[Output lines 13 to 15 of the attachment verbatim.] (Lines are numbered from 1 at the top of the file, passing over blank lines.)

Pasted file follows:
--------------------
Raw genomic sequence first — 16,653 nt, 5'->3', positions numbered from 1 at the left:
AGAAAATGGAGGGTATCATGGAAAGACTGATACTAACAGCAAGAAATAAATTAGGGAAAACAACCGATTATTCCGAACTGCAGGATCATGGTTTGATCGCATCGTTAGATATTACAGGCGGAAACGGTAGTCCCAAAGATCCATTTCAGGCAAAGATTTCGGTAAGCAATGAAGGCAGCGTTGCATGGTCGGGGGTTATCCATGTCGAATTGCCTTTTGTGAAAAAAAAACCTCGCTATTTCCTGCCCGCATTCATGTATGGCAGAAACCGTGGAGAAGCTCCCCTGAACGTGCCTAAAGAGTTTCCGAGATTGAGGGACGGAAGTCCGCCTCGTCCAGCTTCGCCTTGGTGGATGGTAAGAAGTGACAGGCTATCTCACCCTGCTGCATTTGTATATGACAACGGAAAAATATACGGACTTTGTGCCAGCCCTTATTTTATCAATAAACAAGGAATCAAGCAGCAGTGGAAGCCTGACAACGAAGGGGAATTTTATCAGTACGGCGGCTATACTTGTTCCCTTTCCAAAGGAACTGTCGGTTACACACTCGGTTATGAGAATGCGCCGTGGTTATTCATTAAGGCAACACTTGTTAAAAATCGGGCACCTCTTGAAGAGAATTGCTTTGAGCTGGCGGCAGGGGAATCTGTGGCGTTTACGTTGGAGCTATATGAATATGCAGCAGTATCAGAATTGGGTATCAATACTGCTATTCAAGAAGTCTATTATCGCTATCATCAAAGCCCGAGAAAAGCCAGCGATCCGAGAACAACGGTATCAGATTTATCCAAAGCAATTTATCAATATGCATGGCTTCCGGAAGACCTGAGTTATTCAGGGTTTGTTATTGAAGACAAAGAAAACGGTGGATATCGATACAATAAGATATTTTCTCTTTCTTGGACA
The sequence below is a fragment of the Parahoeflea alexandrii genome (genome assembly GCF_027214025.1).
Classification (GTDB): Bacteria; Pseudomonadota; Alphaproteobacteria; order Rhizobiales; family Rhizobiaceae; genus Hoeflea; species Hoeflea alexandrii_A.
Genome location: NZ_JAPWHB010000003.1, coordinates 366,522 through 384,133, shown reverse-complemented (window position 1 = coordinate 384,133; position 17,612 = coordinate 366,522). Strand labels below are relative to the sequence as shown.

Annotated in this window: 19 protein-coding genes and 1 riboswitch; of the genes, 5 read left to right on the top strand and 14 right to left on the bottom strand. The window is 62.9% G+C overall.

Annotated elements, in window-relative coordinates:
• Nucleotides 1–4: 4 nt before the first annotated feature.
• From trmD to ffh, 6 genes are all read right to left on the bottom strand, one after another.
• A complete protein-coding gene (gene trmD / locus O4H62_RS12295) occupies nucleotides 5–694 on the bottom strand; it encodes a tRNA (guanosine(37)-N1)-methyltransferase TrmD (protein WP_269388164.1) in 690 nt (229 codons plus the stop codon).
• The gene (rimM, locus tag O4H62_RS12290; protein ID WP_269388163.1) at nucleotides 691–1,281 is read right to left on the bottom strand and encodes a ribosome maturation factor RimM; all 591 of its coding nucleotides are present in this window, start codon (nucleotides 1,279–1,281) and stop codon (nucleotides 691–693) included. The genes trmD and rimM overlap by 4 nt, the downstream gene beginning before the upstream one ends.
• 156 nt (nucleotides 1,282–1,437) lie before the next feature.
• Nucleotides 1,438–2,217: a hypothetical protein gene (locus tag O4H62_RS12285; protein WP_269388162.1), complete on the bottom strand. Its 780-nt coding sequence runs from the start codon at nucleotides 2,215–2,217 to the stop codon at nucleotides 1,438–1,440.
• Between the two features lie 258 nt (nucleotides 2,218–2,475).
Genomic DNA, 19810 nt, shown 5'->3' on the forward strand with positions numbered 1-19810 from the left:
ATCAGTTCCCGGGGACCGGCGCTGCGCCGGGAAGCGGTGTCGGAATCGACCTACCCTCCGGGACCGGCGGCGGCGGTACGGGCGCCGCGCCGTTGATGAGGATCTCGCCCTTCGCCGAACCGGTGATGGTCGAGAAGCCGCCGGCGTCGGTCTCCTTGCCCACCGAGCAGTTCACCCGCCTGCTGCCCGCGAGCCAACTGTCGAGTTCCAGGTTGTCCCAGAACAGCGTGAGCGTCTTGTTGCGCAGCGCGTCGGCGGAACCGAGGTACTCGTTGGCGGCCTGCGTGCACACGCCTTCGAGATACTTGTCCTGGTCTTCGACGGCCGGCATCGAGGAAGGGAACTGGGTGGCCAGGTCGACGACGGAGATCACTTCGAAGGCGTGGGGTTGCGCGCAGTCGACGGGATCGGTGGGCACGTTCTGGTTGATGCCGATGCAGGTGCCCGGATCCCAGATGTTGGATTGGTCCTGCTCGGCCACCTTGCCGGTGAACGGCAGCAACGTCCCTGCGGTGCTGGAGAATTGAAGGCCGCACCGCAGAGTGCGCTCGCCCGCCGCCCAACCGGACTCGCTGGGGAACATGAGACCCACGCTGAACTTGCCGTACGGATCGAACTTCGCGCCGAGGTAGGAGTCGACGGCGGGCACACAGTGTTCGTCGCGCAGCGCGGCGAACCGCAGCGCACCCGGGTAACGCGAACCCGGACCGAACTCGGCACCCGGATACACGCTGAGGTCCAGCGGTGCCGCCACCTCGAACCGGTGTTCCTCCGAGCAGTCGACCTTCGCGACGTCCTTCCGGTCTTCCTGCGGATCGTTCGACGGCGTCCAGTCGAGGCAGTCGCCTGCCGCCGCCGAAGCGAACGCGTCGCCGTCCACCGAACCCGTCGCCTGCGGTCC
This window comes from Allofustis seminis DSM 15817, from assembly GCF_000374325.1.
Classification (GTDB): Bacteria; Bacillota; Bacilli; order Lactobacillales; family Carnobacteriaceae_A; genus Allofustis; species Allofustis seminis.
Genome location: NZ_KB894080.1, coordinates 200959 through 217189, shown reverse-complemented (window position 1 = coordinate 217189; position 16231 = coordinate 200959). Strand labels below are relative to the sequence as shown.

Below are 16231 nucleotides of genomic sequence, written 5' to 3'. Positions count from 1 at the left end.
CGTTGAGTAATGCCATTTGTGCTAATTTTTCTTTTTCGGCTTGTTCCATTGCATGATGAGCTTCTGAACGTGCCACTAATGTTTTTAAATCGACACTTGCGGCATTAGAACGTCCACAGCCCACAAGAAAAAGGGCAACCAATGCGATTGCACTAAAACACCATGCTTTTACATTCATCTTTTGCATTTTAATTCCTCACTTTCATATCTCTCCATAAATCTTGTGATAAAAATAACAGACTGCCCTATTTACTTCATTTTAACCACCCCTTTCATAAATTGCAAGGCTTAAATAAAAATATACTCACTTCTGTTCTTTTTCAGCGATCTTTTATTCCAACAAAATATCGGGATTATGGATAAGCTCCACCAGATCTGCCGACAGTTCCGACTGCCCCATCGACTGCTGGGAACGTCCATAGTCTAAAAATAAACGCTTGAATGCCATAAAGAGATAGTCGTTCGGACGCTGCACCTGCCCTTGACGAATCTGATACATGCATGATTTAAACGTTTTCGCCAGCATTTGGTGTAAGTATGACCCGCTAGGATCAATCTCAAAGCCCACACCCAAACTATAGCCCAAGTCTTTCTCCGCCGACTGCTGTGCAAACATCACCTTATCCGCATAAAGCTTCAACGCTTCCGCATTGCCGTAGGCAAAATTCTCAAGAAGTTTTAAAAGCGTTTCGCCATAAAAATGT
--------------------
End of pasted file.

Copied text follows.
• Nucleotides 1,438–2,217: a hypothetical protein gene (locus tag O4H62_RS12285; protein WP_269388162.1), complete on the bottom strand. Its 780-nt coding sequence runs from the start codon at nucleotides 2,215–2,217 to the stop codon at nucleotides 1,438–1,440.
• Between the two features lie 258 nt (nucleotides 2,218–2,475).
Genomic DNA, 19810 nt, shown 5'->3' on the forward strand with positions numbered 1-19810 from the left: